Open Meetings Act violation means Dist. 214 board must revote on severance package
Northwest Suburban High School District 214's school board violated the Illinois Open Meetings Act when it failed to disclose it was voting on a $183,274 severance agreement with a former assistant superintendent, Attorney General Kwame Raoul said.
As such, the Arlington Heights-based school board is required to revote the severance agreement for former chief school business official Cathy Johnson, with a sufficiently detailed agenda item at a properly noticed open meeting, according to a binding 17-page written opinion issued by Raoul on Monday.
For future personnel matters, Raoul also directed the board to identify the general type of employee and general type of personnel transaction on meeting agendas.
Raoul's decision cites Daily Herald reporting on Johnson's mysterious departure and severance payment that came to light months later, in December, adding that "the relevant facts were not evident to the public or press" when the agreement with Johnson was voted on at the Sept. 15, 2022, board meeting.
Board President Bill Dussling said the panel will comply with the decision and revote at its next meeting, April 13.
"We were acting and we acted really in conformance with our long-standing practices, and certainly while we do not agree with the decision, we will review those practices in light of the decision," Dussling said.
The 14-page resignation agreement between District 214 and its longtime associate superintendent for finance and operations was discussed by the board in closed session at the Sept. 15 meeting, then voted on in open session as "Personnel Transaction Report II."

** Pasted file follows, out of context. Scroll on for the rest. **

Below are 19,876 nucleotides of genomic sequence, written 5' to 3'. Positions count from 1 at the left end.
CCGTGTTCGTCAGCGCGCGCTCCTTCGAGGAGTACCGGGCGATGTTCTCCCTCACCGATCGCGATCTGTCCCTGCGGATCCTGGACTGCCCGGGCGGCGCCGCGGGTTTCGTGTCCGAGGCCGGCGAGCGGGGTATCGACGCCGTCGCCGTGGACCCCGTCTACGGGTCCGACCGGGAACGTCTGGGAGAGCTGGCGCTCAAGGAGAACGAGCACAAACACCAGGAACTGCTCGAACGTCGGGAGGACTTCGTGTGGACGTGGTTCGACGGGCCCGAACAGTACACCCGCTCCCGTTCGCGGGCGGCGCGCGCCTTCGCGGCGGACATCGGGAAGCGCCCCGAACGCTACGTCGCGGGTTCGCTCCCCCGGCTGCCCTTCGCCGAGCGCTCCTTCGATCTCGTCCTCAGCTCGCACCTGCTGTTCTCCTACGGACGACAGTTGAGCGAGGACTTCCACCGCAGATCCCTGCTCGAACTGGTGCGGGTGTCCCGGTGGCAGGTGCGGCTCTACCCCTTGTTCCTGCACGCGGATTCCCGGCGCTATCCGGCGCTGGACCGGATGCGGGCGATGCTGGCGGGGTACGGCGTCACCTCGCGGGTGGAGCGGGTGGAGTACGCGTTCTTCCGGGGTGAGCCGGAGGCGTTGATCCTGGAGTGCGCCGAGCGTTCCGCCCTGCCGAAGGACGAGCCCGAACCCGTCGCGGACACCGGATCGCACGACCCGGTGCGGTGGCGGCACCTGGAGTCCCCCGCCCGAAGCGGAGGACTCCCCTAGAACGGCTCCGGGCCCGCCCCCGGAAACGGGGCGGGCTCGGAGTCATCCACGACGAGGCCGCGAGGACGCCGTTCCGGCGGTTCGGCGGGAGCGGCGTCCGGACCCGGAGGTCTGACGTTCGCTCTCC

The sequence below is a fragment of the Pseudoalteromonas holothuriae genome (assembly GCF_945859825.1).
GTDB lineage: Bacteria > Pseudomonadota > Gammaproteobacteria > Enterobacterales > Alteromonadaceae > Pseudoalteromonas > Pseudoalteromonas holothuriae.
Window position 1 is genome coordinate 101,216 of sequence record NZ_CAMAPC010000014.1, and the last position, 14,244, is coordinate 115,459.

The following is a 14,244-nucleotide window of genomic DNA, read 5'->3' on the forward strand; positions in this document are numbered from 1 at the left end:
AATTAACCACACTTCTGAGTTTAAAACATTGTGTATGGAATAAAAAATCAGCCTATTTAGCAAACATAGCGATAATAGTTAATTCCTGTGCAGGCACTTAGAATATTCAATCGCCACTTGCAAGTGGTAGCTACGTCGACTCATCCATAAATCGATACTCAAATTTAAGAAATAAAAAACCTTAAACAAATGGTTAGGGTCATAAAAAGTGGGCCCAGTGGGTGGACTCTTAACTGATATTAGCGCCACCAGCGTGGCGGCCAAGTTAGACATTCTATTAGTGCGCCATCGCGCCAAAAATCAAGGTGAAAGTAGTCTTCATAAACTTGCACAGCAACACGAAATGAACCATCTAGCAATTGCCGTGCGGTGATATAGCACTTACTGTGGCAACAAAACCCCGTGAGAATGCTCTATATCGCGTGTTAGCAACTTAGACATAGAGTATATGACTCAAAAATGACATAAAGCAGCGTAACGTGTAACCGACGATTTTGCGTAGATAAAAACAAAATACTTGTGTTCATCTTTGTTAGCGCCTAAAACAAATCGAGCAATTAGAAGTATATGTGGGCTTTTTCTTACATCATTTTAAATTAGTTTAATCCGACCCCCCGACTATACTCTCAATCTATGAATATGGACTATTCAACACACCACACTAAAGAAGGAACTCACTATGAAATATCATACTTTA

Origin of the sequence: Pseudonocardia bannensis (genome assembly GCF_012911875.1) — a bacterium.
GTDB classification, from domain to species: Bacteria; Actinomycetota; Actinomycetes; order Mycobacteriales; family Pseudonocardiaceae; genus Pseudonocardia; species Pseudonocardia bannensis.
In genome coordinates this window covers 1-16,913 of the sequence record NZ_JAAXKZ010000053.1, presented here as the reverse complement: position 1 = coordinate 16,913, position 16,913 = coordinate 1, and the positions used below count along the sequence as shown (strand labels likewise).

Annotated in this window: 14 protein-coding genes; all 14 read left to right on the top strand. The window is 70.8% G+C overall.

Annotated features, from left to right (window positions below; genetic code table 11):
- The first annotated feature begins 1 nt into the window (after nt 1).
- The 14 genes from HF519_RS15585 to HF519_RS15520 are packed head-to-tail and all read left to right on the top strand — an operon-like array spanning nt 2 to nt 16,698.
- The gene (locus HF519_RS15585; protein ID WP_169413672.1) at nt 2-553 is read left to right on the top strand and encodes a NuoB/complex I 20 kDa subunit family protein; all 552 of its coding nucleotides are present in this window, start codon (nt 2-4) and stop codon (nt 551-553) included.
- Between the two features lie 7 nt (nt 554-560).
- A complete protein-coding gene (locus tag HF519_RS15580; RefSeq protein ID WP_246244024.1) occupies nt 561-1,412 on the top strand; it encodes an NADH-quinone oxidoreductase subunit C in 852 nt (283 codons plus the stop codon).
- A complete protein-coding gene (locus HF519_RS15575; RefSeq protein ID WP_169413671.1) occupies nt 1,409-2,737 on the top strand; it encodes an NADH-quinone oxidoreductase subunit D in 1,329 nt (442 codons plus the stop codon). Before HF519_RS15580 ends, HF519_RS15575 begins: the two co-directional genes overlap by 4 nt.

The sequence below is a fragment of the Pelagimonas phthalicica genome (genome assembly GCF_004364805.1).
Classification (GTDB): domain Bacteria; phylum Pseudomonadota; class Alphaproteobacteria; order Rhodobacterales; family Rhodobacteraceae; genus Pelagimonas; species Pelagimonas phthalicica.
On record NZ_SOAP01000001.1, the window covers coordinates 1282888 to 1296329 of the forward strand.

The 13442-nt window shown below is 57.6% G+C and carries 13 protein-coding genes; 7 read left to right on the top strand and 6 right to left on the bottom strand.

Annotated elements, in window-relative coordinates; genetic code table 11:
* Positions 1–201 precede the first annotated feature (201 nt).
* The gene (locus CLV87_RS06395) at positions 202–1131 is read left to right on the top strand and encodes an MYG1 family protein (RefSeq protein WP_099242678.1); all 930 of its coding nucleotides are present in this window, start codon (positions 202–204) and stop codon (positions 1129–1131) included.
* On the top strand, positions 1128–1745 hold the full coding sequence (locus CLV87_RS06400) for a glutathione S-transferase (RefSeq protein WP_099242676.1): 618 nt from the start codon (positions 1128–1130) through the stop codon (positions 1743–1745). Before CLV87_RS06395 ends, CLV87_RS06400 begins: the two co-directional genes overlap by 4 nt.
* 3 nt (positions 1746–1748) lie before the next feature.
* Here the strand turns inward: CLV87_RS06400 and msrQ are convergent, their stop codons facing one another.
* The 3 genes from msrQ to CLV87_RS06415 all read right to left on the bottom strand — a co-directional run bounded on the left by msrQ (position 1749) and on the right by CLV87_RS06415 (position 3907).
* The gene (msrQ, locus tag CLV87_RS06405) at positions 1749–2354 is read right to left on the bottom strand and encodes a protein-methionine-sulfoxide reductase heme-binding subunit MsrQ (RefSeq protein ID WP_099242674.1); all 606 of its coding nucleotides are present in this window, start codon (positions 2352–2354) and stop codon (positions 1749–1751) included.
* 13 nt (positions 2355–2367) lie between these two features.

An attorney for the school board argued in a written response to Raoul's office that the board recited its vote at the meeting, which was also being livestreamed, and that a recording and meeting minutes were later posted to the district's website. A precise description of the personnel transaction could have been requested through the Freedom of Information Act, the attorney wrote.
As the Daily Herald reported in December and as referenced by Raoul, District 214 board members in recent months started not to specifically announce the personnel items they were voting on after closed session, and meeting minutes released sometimes a month later didn't provide further description -- a change from past practice.
"A member of the public who read the board's September 15, 2022, meeting agenda would have had no indication that the board would vote on a severance agreement with a high-level administrator such as an assistant superintendent," the attorney general wrote. "The final action was significant and plainly distinguishable from the more routine personnel transactions that the board approved earlier in the meeting."
Raoul wrote the board violated the Open Meetings Act by failing to provide "sufficient advance notice" of the severance agreement vote.
The complaint against the District 214 board was brought by Tim Burns, an Elk Grove High School parent, former Elk Grove Township Elementary District 59 board member, and Elk Grove Village library board trustee.
Dussling on Wednesday declined to comment on the circumstances of Johnson's departure, citing legal reasons and the confidentiality clause in the agreement.
Johnson, who worked for District 214 for nearly a decade, was hired as chief school business official in Mundelein High School District 120 on Jan. 12.
Hiring her permanent replacement in District 214 is being put on hold until the board completes the hiring process for a new superintendent, Dussling said.
After completing rounds of interviews with candidates in closed session, a vote to extend a contract to a new superintendent could come in April, he said.